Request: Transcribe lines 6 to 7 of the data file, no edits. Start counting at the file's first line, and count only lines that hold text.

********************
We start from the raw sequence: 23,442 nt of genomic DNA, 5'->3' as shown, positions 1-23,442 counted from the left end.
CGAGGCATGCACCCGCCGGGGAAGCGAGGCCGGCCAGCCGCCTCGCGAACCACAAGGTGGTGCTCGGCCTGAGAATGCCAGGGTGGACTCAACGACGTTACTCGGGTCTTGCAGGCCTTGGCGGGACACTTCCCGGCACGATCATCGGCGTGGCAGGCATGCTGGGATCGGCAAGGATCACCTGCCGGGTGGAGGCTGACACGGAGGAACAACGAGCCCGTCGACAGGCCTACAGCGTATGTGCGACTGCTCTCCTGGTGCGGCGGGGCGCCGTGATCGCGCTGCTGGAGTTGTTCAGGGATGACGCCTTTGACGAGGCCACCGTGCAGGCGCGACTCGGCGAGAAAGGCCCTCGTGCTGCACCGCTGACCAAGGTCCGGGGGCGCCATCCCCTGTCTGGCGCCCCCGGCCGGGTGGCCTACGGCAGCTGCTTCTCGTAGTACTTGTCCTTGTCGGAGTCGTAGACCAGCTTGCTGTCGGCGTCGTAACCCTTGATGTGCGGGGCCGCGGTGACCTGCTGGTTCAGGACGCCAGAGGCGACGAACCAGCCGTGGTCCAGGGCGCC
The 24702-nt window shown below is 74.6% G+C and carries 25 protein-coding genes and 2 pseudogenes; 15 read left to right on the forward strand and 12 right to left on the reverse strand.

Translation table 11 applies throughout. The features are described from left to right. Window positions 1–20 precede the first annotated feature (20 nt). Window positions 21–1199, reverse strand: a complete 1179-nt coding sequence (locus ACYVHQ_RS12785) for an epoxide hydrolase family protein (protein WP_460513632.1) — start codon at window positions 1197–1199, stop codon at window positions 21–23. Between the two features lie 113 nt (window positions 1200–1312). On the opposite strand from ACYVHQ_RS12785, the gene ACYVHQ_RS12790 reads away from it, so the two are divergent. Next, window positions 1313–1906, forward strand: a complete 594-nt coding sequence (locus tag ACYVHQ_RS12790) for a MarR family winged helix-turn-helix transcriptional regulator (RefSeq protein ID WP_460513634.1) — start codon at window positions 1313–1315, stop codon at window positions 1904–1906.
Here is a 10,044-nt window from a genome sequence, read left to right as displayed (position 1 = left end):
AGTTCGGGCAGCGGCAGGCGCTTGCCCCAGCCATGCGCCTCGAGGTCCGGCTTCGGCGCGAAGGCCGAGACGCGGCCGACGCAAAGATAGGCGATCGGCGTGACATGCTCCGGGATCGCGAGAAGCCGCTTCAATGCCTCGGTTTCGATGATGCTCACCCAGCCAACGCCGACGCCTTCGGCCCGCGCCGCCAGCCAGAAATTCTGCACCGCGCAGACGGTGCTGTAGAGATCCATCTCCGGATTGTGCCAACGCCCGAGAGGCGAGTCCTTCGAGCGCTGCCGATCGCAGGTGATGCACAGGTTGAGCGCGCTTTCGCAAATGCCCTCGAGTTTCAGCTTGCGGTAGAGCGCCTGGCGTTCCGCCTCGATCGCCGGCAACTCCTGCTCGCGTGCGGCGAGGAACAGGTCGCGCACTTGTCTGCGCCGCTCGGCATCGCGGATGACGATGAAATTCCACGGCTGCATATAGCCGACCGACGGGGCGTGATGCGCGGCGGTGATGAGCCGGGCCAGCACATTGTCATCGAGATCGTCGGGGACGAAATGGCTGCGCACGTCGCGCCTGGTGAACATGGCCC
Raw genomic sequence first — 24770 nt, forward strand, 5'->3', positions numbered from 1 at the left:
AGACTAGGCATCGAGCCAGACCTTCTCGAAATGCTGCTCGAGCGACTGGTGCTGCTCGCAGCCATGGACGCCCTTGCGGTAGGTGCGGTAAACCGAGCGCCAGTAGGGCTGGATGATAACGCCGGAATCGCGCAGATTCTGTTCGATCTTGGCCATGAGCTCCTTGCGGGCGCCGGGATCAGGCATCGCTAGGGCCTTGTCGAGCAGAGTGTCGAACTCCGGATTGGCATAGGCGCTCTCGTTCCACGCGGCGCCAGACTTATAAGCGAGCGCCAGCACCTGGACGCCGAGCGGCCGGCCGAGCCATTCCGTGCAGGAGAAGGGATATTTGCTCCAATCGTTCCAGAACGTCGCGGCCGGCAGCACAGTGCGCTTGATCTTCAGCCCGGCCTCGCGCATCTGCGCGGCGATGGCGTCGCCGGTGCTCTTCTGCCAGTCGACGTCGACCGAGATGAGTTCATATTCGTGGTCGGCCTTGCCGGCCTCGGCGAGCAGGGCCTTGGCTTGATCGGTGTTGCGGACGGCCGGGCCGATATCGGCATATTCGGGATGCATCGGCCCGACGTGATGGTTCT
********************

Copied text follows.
AGTTCGGGCAGCGGCAGGCGCTTGCCCCAGCCATGCGCCTCGAGGTCCGGCTTCGGCGCGAAGGCCGAGACGCGGCCGACGCAAAGATAGGCGATCGGCGTGACATGCTCCGGGATCGCGAGAAGCCGCTTCAATGCCTCGGTTTCGATGATGCTCACCCAGCCAACGCCGACGCCTTCGGCCCGCGCCGCCAGCCAGAAATTCTGCACCGCGCAGACGGTGCTGTAGAGATCCATCTCCGGATTGTGCCAACGCCCGAGAGGCGAGTCCTTCGAGCGCTGCCGATCGCAGGTGATGCACAGGTTGAGCGCGCTTTCGCAAATGCCCTCGAGTTTCAGCTTGCGGTAGAGCGCCTGGCGTTCCGCCTCGATCGCCGGCAACTCCTGCTCGCGTGCGGCGAGGAACAGGTCGCGCACTTGTCTGCGCCGCTCGGCATCGCGGATGACGATGAAATTCCACGGCTGCATATAGCCGACCGACGGGGCGTGATGCGCGGCGGTGATGAGCCGGGCCAGCACATTGTCATCGAGATCGTCGGGGACGAAATGGCTGCGCACGTCGCGCCTGGTGAACATGGCCC
Raw genomic sequence first — 24770 nt, forward strand, 5'->3', positions numbered from 1 at the left: